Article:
If you're seeing this message, it means we're having trouble loading external resources on our website.

If you're behind a web filter, please make sure that the domains *.kastatic.org and *.kasandbox.org are unblocked.

Main content

Theory of Knowledge: Analyzing Knowledge #2 (No-False-Lemma and No-Defeater Approaches)

If we can’t analyze knowledge simply as justified true belief, can we add one more ingredient to produce a successful analysis? In this Wireless Philosophy video, Jennifer Nagel examines two ‘extra ingredient’ analyses of knowledge: Michael Clark’s ‘no false lemma’ analysis, and the fancier ‘no undefeated defeaters’ analysis of Keith Lehrer and Thomas Paxson.

Speaker: Dr. Jennifer Nagel, Associate Professor, University of Toronto.

Want to join the conversation?

  • orange juice squid orange style avatar for user Daniel Rigal
    Could "no false lemma" be fixed just by saying "no indispensable false lemma"?

    What I mean is that if the lemma was false, and that was a vital link in the chain to the final belief, then that is not knowledge, just a belief that is true by chance. Alternatively, if the false lemma was something you can safely throw out without affecting the result (e.g. kicking out the one witness who didn't see the crime and relying on the others) then it is still valid knowledge.

    I know this would be a patch on top of a patch, and that is not great, but it does sound like it could be OK. Am I missing something? Has anybody else tried this? Intuitively this feels better to me than the vague notion of a "defeater".
    (2 votes)
    Default Khan Academy avatar avatar for user
    • spunky sam blue style avatar for user Dalendrion
      How many lemmas are you willing to throw out without affecting the result?
      Say there were 100 witnesses. 50 say Jones dun it, and 50 say Jones didn't dun it.
      If my belief is Jones didn't dun it, can I throw out the 50 witnesses who say he did dun it?
      If my belief is Jones did dun it, can I throw out the 50 witnesses who say he didn't dun it?
      (1 vote)

Video transcript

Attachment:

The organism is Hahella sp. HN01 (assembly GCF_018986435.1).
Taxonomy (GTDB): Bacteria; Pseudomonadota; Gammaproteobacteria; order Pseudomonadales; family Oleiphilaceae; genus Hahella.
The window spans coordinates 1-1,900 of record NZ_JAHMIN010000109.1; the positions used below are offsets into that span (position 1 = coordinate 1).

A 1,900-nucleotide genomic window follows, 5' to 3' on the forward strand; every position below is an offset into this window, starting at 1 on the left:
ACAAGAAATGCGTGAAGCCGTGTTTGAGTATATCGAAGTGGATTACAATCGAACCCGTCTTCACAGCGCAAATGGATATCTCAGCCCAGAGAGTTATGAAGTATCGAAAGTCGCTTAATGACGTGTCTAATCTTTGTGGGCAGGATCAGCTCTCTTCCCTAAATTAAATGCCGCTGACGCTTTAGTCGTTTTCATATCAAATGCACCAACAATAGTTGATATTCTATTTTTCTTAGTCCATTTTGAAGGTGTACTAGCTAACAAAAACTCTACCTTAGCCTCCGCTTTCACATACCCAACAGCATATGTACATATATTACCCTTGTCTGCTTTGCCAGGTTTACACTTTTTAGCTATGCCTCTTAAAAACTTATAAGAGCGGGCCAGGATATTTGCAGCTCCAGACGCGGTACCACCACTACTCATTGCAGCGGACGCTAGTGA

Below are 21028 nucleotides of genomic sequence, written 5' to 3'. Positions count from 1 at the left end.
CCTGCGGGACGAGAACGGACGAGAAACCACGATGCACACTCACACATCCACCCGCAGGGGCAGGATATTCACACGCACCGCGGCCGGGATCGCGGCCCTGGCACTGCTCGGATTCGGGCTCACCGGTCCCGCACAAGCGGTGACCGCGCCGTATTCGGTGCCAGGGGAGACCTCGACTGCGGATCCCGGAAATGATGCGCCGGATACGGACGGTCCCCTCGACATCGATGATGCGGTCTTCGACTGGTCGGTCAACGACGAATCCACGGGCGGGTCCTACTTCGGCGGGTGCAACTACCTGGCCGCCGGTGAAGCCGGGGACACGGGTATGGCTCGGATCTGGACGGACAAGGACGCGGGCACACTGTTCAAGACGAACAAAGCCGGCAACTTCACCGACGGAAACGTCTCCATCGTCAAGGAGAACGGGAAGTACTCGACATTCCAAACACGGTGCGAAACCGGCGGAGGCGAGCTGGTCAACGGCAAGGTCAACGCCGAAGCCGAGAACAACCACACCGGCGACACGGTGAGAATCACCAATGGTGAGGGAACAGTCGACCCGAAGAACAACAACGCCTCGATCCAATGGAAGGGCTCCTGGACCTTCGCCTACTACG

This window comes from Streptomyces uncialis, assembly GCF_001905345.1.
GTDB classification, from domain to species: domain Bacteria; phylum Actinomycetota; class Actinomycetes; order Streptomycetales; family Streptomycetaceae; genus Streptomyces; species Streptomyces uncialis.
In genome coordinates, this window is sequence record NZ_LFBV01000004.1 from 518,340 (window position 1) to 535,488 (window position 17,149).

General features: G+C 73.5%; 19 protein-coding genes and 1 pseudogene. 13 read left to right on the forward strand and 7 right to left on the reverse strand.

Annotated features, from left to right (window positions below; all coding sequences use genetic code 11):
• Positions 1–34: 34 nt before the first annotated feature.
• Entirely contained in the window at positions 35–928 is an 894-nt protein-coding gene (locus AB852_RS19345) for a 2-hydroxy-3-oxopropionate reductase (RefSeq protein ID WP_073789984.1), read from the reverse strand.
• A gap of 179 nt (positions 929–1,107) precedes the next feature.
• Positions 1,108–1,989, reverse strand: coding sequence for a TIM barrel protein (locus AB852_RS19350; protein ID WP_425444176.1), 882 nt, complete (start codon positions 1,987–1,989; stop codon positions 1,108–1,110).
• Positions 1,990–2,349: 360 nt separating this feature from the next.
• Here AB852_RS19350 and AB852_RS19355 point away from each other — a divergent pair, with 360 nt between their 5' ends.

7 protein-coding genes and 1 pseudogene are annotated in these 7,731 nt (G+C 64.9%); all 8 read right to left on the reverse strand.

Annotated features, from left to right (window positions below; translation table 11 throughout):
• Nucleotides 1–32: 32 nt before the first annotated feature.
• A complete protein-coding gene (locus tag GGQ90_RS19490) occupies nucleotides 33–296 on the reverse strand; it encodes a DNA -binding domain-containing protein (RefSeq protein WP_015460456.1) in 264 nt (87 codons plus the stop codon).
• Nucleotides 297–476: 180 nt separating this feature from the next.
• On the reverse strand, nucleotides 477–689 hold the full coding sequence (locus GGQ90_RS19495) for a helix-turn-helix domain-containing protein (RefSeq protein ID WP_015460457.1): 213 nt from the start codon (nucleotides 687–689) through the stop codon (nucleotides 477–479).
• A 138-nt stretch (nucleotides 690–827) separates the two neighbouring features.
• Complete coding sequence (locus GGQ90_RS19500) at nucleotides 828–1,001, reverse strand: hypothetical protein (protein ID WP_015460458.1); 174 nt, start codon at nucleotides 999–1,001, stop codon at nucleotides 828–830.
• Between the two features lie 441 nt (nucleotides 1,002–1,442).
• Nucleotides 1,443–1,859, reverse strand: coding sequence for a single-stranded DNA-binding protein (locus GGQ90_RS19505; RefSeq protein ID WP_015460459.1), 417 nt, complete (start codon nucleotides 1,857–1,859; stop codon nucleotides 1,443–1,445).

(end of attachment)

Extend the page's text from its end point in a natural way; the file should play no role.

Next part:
my name is Jennifer Nagel I teach philosophy at the University of Toronto and today I want to talk to you about analyzing knowledge this video looks at two different ways to do this both of which are modifications of the classical analysis of knowledge as justified true belief the pure JTB analysis of knowledge is not very popular now it's widely agreed that there are effective counter examples to it like the Gettier cases described in the last video the person who looks at a stopped clock at just the moment when it happens to read correctly has a justified true belief without knowledge but some philosophers have felt that we can get a good analysis of knowledge if we just add one thing to the JTB formula today we'll look at two different theories about what that one thing might be the no false belief analysis and the no de feeders analysis you may have noticed that the characters in get ears cases had something in common although they ended up believing something true they relied on a false belief on their way to getting the truth so when Smith believes that the man who will get the job has ten coins in his pocket what he believes is true but he infers this true conclusion from his false belief that Jones will get the job equally the person who tells the time by looking at a broken clock presumably has a false belief that the clock is working right after Gettier published his paper a philosopher named Michael Clarke argued that you could patch the classical analysis just by ruling out reliance on false belief according to Clarke's analysis S knows that P if and only if one p is true two s believes that P 3 as is justified in believing that P and for it is on true grounds that S believes that P one problem with this approach is the condition for seems to rule out some perfectly good cases of knowledge imagine a detective who has eight kind of evidence that a certain person is guilty of a crime videotapes DNA dozens of witness statements and this detective makes a true judgement about the culprit on the basis of all this if even one of the witnesses is lying when he says he saw what happened maybe he wasn't there then no matter how much other evidence she has the detective can never know who is guilty on Clark's theory because she won't be making up her mind on entirely true grounds so Clark's theory is too strict if we want to accept the common-sense view that in some cases people can gain knowledge despite the presence of some false beliefs as long as their overall evidence is strong enough the no false belief theory faces trouble on the other side as well it is designed to handle cases of inference where we believe something on the grounds of something else but not all Gettier cases turn out to involve inference here's an example from the classical Indian tradition a traveler is walking in the desert and has a hallucination of water in the valley ahead he goes down into the valley and by chance there is water there hidden under a rock the traveler never makes an inference from a false belief he just immediately believes there is water in front of him on the basis of his visual experience and that belief is true and in some sense justified will say that his hallucinations totally realistic but it seems wrong to say he knows that there is water in the valley as he stands there hallucinating a more sophisticated version of the no false belief analysis is the no defeater analysis developed by Keith Lehrer and Thomas Paxson in 1969 they divide knowledge into two kinds basic and non-basic basic knowledge is the kind of self-evident awareness you have when you know that you have a headache for example Lehrer and Paxton analyzed basic knowledge as true belief for which there's complete justification that doesn't depend on any justifying statement it's non basic knowledge that generates the trouble in getting your original examples now unbasic knowledge has supporting evidence if someone asks Smith why he believes that the man who will get the job has ten coins in his pocket he'd explain that he saw Jones pocketing the coins and heard what the company president said ordinarily this supporting evidence would be great justification the problem in the Gettier story is that there's a justification destroying fact lurking out there that Smith doesn't know about the fact that Jones won't get the job lera and Paxson call this hidden fact a defeater if Smith knew that Jones wasn't going to get the job Smith wouldn't be justified in believing that the man who will get the job has ten coins in his pocket Lehren Paxson analyzed non basic knowledge as undefeated justified true belief as long as there are no nasty hidden surprises out there in the world waiting to destroy your justification you're justified true belief will be knowledge there is a little complication in their account they don't want to say that knowing requires absolutely no de features at all to show that it's possible to have knowledge despite the presence of a defeater Lehren Paxson offer the following story you're in the library one day and see a man stealing a book you're sure you recognize him as your fellow student Tom Gravatt at this point it seems that you know that Tom Gravatt has just stolen a book from the library but wait here's a hidden fact Tom's mother mrs. Gravatt is sitting at home by her telephone ready to testify to the police or anyone else who calls but actually Tom could not have been in the library today because he's over a thousand miles away she's also going to advise everyone that you might have seen Tom's identical twin brother John Gravatt who told her he was going to the library to get a book he desperately needed so at this point it seems that your justification has now been defeated and you don't know that Tom rabbit has stolen a book from the library after all but wait there's one last twist there's a further hidden fact that cancels out the first hidden fact about mrs. Kravitz testimony the further fact is that mrs. Gravatt is a pathological liar and there never was any twin her only Son Tom really did take the book and you saw him do so your original defeater has itself being defeated and you actually had all along what Lara and Paxton call an undefeated justification for your belief the fact that there was some hidden evidence apparently contrary to your belief doesn't crush its justification because there was also some further hidden evidence showing that you had nothing to worry about at the end of the day defeat ours are okay as long as they ultimately get defeated it's only undefeated the feeders that can stop you from having knowledge this theory faces a number of challenges starting with difficulties cashing out just what is meant by justification without using the concept of knowledge itself this is an especially big problem in the basic knowledge clause what does it mean exactly to say that you have a true belief with complete justification the theory may also have a problem with the desert Mirage case where your belief is true and doesn't seem to rely on you accepting any justifying statement it looks like the theory could classify this as a case of basic knowledge which is a problem if we think the desert traveler doesn't know that there's water in the valley another challenge for the theory lies in explaining which defeatist should count as ultimately undefeated especially in getting your cases where what we believe is ultimately true so any evidence against it should ultimately count as misleading if you like these series you could think about ways of improving them another option is to look at different approaches the next video looks at two fresh ways of analyzing knowledge you